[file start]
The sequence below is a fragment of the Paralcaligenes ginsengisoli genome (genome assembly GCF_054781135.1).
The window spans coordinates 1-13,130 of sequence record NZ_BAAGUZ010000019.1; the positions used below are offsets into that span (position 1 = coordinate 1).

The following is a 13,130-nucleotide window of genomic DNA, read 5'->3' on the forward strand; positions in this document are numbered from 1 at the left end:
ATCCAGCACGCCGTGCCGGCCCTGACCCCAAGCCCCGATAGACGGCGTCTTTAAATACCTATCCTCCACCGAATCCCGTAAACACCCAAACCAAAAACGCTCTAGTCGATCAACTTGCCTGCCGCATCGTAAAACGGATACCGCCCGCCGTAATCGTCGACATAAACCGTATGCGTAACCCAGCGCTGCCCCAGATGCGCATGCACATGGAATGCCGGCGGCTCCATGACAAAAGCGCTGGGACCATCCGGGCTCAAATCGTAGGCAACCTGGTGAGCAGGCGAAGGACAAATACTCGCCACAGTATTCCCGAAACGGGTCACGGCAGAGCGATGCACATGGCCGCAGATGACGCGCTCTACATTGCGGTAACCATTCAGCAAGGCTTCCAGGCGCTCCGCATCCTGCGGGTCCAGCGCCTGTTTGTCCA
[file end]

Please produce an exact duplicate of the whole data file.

The sequence below is a fragment of the Paralcaligenes ginsengisoli genome (genome assembly GCF_054781135.1).
The window spans coordinates 1-13,130 of sequence record NZ_BAAGUZ010000019.1; the positions used below are offsets into that span (position 1 = coordinate 1).

The following is a 13,130-nucleotide window of genomic DNA, read 5'->3' on the forward strand; positions in this document are numbered from 1 at the left end:
ATCCAGCACGCCGTGCCGGCCCTGACCCCAAGCCCCGATAGACGGCGTCTTTAAATACCTATCCTCCACCGAATCCCGTAAACACCCAAACCAAAAACGCTCTAGTCGATCAACTTGCCTGCCGCATCGTAAAACGGATACCGCCCGCCGTAATCGTCGACATAAACCGTATGCGTAACCCAGCGCTGCCCCAGATGCGCATGCACATGGAATGCCGGCGGCTCCATGACAAAAGCGCTGGGACCATCCGGGCTCAAATCGTAGGCAACCTGGTGAGCAGGCGAAGGACAAATACTCGCCACAGTATTCCCGAAACGGGTCACGGCAGAGCGATGCACATGGCCGCAGATGACGCGCTCTACATTGCGGTAACCATTCAGCAAGGCTTCCAGGCGCTCCGCATCCTGCGGGTCCAGCGCCTGTTTGTCCA